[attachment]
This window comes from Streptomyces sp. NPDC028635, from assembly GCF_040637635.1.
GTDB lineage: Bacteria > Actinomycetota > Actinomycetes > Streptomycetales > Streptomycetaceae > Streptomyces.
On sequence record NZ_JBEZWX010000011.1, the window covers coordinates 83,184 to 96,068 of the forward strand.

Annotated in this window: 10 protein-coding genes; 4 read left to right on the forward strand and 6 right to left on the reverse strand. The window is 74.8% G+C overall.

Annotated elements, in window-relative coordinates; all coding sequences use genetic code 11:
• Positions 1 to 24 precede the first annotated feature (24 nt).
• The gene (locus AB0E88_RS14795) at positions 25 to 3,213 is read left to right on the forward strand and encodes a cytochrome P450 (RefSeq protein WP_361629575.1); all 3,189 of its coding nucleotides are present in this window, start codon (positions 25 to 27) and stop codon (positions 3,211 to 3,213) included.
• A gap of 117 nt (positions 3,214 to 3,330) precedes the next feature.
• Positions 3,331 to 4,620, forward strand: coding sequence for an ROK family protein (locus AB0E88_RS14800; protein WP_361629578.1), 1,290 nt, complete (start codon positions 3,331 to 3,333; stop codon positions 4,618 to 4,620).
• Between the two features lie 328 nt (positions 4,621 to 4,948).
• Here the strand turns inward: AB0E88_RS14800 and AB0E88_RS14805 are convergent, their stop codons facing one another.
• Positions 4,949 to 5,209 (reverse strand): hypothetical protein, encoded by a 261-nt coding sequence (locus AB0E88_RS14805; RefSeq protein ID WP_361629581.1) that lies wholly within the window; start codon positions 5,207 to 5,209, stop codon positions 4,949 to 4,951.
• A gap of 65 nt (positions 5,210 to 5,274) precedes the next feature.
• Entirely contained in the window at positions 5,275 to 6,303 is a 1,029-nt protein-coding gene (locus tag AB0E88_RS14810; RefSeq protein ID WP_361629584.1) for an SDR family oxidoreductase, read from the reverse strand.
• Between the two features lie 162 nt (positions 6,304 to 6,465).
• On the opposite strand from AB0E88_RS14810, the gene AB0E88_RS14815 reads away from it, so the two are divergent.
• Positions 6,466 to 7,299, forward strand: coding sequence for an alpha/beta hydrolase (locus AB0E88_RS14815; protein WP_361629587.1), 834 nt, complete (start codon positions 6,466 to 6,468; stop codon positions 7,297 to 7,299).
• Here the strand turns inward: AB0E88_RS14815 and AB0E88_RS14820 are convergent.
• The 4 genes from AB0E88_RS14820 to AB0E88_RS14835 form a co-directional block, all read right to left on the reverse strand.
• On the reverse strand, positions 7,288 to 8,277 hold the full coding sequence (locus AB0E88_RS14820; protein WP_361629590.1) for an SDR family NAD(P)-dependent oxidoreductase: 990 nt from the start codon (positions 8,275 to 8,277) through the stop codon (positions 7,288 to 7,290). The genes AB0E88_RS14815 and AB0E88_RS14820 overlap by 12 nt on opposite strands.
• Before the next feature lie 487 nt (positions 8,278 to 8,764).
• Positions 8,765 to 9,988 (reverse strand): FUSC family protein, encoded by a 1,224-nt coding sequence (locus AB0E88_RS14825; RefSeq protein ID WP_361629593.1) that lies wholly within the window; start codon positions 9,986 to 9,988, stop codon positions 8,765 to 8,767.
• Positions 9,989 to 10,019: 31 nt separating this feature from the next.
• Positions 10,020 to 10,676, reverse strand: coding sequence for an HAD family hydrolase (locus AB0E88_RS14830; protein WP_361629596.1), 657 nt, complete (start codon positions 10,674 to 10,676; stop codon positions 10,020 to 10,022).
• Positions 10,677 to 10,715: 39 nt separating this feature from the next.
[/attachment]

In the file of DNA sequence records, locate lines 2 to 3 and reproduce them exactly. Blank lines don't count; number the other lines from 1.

GTDB lineage: Bacteria > Actinomycetota > Actinomycetes > Streptomycetales > Streptomycetaceae > Streptomyces.
On sequence record NZ_JBEZWX010000011.1, the window covers coordinates 83,184 to 96,068 of the forward strand.